The ideology of progress and cultural change or erasure as taken up by successive governments has had little time for the materialism of culture, the space of living, breathing culture as lived by the people. As people are encouraged to pull up roots through a developmental paradigm that views western themed-progress as the answer to any and all challenges caused by time, we lose a large part of our cultural heritage as well as an identity locked in that materiality. It is significant that Potter’s Cay, the guts of it, the bones and the veins that pump blood through its extremities, is a thriving culture within the fabric of Nassau.
It houses the Ministry of Agriculture’s Produce Exchange that has limped into the 21st century dragging the weight and burden of an outdated, paper-driven system of production and management from the 19th century. Here, Bahamian-grown produce, farmed on family islands and packed in packinghouses connect the farm to the distributor. Sadly and severely damaged by Hurricane Matthew, the Exchange has sporadic and limited service to the public. The Cay was also once home to the indoor fish market, long since shut down and gutted.
The cultural materialism of that space and historical memory are erased when place is gutted and remapped. However, if that remapping is done with consideration for the residual effects of the production process, then we can “Suffer to Remain”.
Potter’s Cay also houses the Mail Boat system that arrives and leaves from the capital takes the culture and its other artefacts to the outer islands. Once upon a time, these boats carried cargo like newspapers and food that could not be sourced on the Family Islands. Today, little has changed for many of our islands. News may be easier to come by through social media, but food cannot be accessed virtually, and so the islands rely on these boats and this space.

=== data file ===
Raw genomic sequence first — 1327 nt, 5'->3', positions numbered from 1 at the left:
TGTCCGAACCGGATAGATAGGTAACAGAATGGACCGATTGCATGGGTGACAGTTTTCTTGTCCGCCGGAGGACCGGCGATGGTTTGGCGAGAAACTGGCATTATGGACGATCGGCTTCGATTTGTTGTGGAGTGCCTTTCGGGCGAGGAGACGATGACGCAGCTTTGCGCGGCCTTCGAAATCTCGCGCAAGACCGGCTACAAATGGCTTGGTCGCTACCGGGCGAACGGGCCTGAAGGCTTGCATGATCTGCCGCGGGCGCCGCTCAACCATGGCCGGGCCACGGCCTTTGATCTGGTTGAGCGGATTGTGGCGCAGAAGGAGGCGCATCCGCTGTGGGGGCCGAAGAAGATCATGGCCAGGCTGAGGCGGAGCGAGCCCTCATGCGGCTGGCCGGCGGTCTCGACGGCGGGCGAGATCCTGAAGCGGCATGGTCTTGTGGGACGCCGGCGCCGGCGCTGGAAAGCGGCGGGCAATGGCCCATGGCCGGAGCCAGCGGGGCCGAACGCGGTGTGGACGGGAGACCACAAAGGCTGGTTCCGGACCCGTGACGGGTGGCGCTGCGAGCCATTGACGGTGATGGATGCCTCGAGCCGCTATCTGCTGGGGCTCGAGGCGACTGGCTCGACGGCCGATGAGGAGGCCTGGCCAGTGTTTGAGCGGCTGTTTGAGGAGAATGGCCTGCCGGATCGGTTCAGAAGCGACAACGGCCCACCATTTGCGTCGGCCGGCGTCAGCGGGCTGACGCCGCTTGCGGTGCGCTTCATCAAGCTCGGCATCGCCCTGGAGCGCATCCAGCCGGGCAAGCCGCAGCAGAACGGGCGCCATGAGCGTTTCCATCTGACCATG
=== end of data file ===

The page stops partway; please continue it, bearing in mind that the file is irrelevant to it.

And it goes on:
These inhabited spaces are where we experience a process of identity formation because this space/place is where so much of Bahamian life occurs. Simultaneously, though this is the space of entertainment and social life. It is where people come on a Friday night, after work, on a Saturday afternoon, to drink, eat, play dominoes and shoot the breeze. It is also a space where transnationalism comes to know the local culture, and where market economy meets with the sale of produce in a local market undermined and erased by government policy that tries to eradicate all that thrives organically. It is an exciting and culturally significant space where time conforms to a nuance of Bahamian music and where George Symonette’s ‘Don’t Touch me tomato’ can be understood in a material fashion.
The space of cultural connection, though polemical, is a boost for tourism and national development alike, as they both benefit from the tangible and intangible interaction of History in the day-to-day process of life.
I think the interface between “We Suffer to Remain” and “Traversing the Picturesque: For Sentimental Value” opens the discussion about the interstitial space that allows both these manifestations of culture to occur without one eclipsing the other. Anina Major, Graham Fagen, Sonia Farmer, John Beadle and the experiences of the artists presented in “Traversing the Picturesque” articulate distinct but not disempowering narratives that discuss experiences and versions that coexist.
Potter’s Cay, the historical site, the cultural process and the residual place where Bahamian culture has been erased, but there remains a cultural trace and an oppositional value that both speak to and speak against the daily grind. The space and time of geography is significant at this historical moment because so much is being lost in search of more significant and new sources of profit.